Summer school enrollment in Bryan and College Station, and many places in the U.S., is up significantly compared to 2019 due in large part to the COVID-19 pandemic’s disruptive impact on education.
The Associated Press reported earlier this month that in school districts across the country, summer enrollment was up – in some places drastically – compared to recent pre-pandemic years. The Bryan school district’s summer enrollment more than doubled compared to 2019, according to its director of curriculum and instruction.
The enrollment jump was not universal – a recent Chicago Tribune article chronicled that city’s struggle to sign students up for summer school – but the AP reported that the U.S. Department of Education recently forecast an overall rise nationally in summer school participation, as families and districts alike strive to address the myriad effects of the pandemic on learning.
College Station added a program for elementary students to help close gaps caused by COVID-19 disruptions. Penny Tramel, the district’s chief academic officer, said about 350 students are participating in the four-week program.
“We feel like the kids are doing really well, and we anticipate that we are going to see some significant growth,” Tramel said, adding that the curriculum is as personalized as possible and targets key areas of learning and growth identified for each student.
Bryan increased its summer school offerings compared to past years, according to Leslie Holtkamp, Bryan ISD’s director of curriculum and instruction. High school students now have the opportunity to get ahead in summer by earning first-time credit, which is distinct from credit recovery, through which students can earn credit for a class they did not initially pass.
Holtkamp estimated that Bryan’s summer school enrollment has “more than doubled” compared to 2019, with well over 5,000 students participating. Bryan ISD had more than 15,800 students enrolled in the 2020-21 school year.
“Teachers provided virtual learning, and our parents partnered with us to help as much as they could – but we were hearing from parents that we want our students to be in attendance this summer to fill any gaps that may have been caused due to the pandemic,” Holtkamp said.
Early afternoon Wednesday, bilingual pre-K students at Henderson Elementary in Bryan rotated between a spirited session of P.E. — complete with the ever-popular parachute game — and identifying colors and corresponding items in classrooms.
Margaret DeJesus, who works as Bryan’s bilingual summer school facilitator, said the summer provides time and space for students to make up ground, hone particular skills or build on areas of strength.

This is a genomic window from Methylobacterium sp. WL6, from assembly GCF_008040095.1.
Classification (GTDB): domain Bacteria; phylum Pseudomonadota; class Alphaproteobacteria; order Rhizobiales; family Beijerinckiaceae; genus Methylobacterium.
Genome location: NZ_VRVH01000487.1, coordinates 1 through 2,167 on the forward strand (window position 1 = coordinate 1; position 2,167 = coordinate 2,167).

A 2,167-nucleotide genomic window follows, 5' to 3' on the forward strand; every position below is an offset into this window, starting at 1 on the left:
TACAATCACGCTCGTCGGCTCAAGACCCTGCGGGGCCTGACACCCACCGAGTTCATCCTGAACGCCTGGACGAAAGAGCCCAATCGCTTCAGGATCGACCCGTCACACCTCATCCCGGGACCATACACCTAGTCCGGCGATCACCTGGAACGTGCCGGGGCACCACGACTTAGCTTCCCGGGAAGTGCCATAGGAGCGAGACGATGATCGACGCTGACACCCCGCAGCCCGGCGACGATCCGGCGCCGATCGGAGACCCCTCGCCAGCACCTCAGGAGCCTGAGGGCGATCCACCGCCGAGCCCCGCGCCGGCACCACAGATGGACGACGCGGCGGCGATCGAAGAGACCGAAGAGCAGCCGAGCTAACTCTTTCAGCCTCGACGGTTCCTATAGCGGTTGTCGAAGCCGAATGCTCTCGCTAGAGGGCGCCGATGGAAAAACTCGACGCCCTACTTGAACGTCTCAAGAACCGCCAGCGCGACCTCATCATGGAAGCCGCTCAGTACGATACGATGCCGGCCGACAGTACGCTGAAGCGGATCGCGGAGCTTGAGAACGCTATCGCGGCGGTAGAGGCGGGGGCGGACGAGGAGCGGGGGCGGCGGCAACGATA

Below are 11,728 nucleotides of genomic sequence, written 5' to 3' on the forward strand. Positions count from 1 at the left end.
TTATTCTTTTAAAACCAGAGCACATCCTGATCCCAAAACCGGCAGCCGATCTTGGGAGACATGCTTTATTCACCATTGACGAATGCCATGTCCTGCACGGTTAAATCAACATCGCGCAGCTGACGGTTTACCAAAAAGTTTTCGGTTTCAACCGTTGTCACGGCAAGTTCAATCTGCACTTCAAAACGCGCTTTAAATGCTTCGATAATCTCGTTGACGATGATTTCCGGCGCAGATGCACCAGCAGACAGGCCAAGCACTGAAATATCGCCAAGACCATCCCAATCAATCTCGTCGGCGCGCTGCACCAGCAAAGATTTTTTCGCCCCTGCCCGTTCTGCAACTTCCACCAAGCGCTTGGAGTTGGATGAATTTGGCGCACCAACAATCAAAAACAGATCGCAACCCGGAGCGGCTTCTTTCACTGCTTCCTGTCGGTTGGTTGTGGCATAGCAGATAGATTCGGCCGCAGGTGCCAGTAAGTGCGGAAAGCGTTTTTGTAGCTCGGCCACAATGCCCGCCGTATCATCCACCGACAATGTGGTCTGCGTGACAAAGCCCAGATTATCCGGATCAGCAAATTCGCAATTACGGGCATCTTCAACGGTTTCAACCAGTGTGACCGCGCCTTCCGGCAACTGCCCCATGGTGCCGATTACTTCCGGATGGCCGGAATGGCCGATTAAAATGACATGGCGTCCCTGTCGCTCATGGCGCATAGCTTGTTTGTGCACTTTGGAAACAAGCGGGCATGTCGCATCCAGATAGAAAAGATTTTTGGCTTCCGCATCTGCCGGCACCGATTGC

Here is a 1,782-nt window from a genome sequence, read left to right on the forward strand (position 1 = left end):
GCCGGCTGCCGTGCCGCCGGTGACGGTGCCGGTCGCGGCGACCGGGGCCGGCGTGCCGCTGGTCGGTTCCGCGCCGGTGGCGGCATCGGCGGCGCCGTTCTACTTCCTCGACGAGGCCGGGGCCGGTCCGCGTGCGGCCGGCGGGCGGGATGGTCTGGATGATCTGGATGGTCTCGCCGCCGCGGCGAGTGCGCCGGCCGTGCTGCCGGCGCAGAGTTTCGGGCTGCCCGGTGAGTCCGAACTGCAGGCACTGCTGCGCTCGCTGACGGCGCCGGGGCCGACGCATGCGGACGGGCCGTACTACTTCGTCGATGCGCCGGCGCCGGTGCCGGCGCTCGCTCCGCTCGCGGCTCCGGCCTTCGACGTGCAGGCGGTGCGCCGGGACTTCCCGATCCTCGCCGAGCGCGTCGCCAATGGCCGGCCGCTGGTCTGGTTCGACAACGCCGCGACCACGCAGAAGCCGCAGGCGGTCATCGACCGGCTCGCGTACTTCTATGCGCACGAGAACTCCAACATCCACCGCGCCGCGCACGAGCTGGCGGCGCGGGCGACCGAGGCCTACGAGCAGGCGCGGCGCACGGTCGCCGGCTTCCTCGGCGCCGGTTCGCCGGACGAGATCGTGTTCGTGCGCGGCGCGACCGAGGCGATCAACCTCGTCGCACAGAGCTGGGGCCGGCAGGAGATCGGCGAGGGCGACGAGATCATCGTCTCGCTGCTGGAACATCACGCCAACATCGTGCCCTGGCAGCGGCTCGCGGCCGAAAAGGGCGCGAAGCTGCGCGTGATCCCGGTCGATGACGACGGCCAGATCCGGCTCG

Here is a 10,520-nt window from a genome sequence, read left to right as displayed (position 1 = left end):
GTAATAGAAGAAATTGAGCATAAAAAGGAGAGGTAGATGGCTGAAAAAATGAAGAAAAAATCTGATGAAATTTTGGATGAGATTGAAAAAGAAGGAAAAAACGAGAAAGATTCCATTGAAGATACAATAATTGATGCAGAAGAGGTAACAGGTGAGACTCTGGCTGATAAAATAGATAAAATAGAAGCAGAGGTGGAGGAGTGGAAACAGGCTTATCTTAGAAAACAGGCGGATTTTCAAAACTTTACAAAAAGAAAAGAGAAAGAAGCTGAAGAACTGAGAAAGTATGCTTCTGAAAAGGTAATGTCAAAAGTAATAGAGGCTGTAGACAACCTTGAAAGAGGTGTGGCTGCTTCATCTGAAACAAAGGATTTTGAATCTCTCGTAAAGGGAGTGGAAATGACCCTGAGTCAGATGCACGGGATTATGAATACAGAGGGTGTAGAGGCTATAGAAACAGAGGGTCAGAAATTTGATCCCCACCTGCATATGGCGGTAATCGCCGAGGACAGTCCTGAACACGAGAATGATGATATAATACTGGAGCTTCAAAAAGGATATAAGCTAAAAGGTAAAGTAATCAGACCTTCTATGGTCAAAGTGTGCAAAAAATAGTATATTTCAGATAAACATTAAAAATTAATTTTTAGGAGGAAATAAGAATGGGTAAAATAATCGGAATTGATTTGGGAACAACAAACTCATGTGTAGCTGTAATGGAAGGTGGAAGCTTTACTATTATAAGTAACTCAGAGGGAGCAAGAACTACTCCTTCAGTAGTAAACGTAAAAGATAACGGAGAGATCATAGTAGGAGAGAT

“We see that there was some interrupted schooling time, but we’re all working really hard to make up for that time by offering many programs that kids and families can join in where they feel appropriate,” DeJesus said.
Ruby Castro works as attendance clerk at Henderson Elementary. Her daughter, 10-year-old Rhia Ramirez, is in a Bryan summer school program. Rhia, who particularly enjoys math, will be in fifth grade at Jane Long Intermediate School in the fall.
“She’s not required to attend summer school – she was invited – but I always like having that extra push,” Castro said. “She works so hard in school. I feel like this is a great opportunity that the school offers, especially because of the pandemic.”
Castro said the summer programs give students a chance to “catch up or keep up, and continue with their education.” She noted that parents had to weigh a variety of factors during the pandemic.
Bryan’s traditional summer school runs in June; in July, Bryan will launch its new Power Camps, which are opportunities for students entering grades 1-9 to prepare for the fall semester in math and science. Holtkamp said the camps are designed to be engaging and project-based and will be infused with literacy work as well. Holtkamp said about 1,200 students are expected to participate in the Power Camps.
Tiffany Parkerson, CSISD’s executive director for secondary education, said College Station made plans for more students to engage. There are summer programs for advancement and for intervention and remediation. This year, Parkerson said, the district expanded its accelerated instruction and intervention programs at the middle school level.
“Anecdotally, we knew that after coming back to school from at-home learning, students had gaps in knowledge,” Parkerson said. She said the district used NWEA MAP testing in math and reading for grades 5-8, along with other metrics, and used that data to measure growth or lack thereof. Parkerson said those results indicated an increased need for summer work.
College Station’s programs end later this month. Tramel said it’s also important that students and families have time for vacation and play to feel more rested.
Eagle reporter Chelsea Katz contributed research to this article.